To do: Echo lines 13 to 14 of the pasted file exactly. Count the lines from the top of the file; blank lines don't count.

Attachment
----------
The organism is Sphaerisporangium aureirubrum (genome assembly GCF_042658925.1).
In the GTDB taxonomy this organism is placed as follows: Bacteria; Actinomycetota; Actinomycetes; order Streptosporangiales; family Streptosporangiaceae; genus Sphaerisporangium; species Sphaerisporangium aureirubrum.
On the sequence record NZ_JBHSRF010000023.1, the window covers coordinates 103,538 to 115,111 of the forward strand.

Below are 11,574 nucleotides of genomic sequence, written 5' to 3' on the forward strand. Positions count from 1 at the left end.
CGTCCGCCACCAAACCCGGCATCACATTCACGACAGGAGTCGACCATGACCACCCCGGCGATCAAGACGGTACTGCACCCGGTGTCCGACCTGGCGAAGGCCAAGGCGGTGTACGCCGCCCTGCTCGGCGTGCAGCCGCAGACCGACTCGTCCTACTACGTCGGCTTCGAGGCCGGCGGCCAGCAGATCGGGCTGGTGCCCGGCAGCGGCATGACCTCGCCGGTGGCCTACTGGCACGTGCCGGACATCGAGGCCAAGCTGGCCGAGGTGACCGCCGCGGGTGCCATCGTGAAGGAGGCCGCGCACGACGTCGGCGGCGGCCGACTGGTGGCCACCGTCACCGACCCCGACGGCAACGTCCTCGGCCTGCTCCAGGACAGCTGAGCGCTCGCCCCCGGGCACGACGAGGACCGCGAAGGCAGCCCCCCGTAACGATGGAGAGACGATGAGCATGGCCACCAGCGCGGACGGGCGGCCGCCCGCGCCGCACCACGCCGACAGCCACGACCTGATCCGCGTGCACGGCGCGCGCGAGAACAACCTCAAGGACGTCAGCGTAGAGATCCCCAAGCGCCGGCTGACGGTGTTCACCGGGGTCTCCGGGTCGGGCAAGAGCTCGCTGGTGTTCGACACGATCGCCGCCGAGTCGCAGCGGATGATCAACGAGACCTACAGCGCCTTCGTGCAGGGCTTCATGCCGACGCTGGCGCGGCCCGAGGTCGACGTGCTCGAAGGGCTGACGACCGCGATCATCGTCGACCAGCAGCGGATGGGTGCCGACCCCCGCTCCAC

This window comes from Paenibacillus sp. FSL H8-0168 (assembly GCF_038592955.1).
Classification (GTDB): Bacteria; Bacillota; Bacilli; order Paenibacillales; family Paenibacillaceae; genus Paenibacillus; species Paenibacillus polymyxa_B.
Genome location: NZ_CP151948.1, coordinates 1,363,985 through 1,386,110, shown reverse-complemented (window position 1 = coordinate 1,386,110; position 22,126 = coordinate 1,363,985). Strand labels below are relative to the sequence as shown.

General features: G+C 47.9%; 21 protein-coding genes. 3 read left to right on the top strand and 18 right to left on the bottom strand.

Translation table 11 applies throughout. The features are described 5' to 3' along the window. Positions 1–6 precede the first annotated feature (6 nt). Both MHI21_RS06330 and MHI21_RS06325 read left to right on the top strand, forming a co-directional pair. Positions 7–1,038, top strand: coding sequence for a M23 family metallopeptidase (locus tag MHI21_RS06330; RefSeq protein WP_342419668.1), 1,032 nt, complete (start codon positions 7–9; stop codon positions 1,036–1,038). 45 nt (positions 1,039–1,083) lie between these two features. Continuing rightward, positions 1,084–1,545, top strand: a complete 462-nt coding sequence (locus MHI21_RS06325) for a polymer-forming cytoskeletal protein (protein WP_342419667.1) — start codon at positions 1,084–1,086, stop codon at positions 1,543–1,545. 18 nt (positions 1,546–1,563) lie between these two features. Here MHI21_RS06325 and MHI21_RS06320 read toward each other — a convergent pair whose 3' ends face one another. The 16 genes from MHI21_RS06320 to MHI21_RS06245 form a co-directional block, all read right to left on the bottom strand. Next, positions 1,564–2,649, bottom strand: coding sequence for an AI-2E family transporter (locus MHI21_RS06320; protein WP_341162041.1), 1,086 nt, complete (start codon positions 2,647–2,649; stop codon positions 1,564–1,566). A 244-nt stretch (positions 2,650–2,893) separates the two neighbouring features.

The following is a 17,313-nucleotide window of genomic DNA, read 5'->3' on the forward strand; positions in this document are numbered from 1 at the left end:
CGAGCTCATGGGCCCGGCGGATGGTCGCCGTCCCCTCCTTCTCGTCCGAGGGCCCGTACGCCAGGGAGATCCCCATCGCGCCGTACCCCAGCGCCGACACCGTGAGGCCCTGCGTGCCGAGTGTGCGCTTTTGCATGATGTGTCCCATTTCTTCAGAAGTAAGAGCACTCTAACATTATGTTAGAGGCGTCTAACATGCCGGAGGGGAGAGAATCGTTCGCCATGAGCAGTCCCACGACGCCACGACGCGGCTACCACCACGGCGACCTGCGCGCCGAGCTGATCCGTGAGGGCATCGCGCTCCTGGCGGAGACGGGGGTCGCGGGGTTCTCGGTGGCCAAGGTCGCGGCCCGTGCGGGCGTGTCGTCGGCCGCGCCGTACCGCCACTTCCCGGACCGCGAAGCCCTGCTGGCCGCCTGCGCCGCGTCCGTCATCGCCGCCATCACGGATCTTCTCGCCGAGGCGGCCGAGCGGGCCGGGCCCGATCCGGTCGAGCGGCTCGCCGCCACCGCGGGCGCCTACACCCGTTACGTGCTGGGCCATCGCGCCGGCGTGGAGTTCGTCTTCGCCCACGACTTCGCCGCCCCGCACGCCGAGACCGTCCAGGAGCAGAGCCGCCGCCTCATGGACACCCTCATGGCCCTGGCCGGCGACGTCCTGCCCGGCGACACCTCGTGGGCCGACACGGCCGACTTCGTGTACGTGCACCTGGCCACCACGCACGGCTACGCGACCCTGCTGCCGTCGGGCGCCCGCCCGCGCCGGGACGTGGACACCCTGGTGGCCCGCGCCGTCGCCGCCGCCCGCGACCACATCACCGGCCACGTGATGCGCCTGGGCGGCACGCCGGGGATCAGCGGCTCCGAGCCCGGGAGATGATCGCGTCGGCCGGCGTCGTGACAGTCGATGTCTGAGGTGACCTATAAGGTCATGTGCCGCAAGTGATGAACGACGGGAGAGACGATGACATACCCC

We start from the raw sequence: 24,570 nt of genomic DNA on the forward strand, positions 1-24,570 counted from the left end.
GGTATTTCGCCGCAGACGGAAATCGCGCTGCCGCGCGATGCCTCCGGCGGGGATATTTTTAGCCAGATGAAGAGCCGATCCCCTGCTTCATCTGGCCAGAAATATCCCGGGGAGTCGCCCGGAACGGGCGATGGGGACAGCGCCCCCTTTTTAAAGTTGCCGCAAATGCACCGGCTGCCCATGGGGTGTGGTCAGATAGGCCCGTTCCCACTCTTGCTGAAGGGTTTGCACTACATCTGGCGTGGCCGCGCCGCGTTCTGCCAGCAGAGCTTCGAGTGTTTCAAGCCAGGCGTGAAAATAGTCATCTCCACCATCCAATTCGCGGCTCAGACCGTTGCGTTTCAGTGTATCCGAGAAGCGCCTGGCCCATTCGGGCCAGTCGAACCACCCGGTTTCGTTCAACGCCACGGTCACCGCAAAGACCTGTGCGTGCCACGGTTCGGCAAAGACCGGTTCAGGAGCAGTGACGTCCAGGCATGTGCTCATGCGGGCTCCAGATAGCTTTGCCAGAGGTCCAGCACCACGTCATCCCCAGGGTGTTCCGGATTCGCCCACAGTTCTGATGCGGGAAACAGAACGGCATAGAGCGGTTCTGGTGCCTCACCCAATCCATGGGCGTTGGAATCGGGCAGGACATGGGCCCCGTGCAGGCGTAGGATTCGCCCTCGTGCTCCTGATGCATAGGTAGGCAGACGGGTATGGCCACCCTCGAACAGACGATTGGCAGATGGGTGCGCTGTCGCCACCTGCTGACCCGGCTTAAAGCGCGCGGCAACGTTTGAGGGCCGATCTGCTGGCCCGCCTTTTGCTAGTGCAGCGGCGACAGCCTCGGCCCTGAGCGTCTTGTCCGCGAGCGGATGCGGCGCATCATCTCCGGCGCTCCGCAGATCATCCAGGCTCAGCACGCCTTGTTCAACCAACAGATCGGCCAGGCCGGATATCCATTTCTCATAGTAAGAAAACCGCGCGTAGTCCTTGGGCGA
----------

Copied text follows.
We start from the raw sequence: 24,570 nt of genomic DNA on the forward strand, positions 1-24,570 counted from the left end.
GGTATTTCGCCGCAGACGGAAATCGCGCTGCCGCGCGATGCCTCCGGCGGGGATATTTTTAGCCAGATGAAGAGCCGATCCCCTGCTTCATCTGGCCAGAAATATCCCGGGGAGTCGCCCGGAACGGGCGATGGGGACAGCGCCCCCTTTTTAAAGTTGCCGCAAATGCACCGGCTGCCCATGGGGTGTGGTCAGATAGGCCCGTTCCCACTCTTGCTGAAGGGTTTGCACTACATCTGGCGTGGCCGCGCCGCGTTCTGCCAGCAGAGCTTCGAGTGTTTCAAGCCAGGCGTGAAAATAGTCATCTCCACCATCCAATTCGCGGCTCAGACCGTTGCGTTTCAGTGTATCCGAGAAGCGCCTGGCCCATTCGGGCCAGTCGAACCACCCGGTTTCGTTCAACGCCACGGTCACCGCAAAGACCTGTGCGTGCCACGGTTCGGCAAAGACCGGTTCAGGAGCAGTGACGTCCAGGCATGTGCTCATGCGGGCTCCAGATAGCTTTGCCAGAGGTCCAGCACCACGTCATCCCCAGGGTGTTCCGGATTCGCCCACAGTTCTGATGCGGGAAACAGAACGGCATAGAGCGGTTCTGGTGCCTCACCCAATCCATGGGCGTTGGAATCGGGCAGGACATGGGCCCCGTGCAGGCGTAGGATTCGCCCTCGTGCTCCTGATGCATAGGTAGGCAGACGGGTATGGCCACCCTCGAACAGACGATTGGCAGATGGGTGCGCTGTCGCCACCTGCTGACCCGGCTTAAAGCGCGCGGCAACGTTTGAGGGCCGATCTGCTGGCCCGCCTTTTGCTAGTGCAGCGGCGACAGCCTCGGCCCTGAGCGTCTTGTCCGCGAGCGGATGCGGCGCATCATCTCCGGCGCTCCGCAGATCATCCAGGCTCAGCACGCCTTGTTCAACCAACAGATCGGCCAGGCCGGATATCCATTTCTCATAGTAAGAAAACCGCGCGTAGTCCTTGGGCGA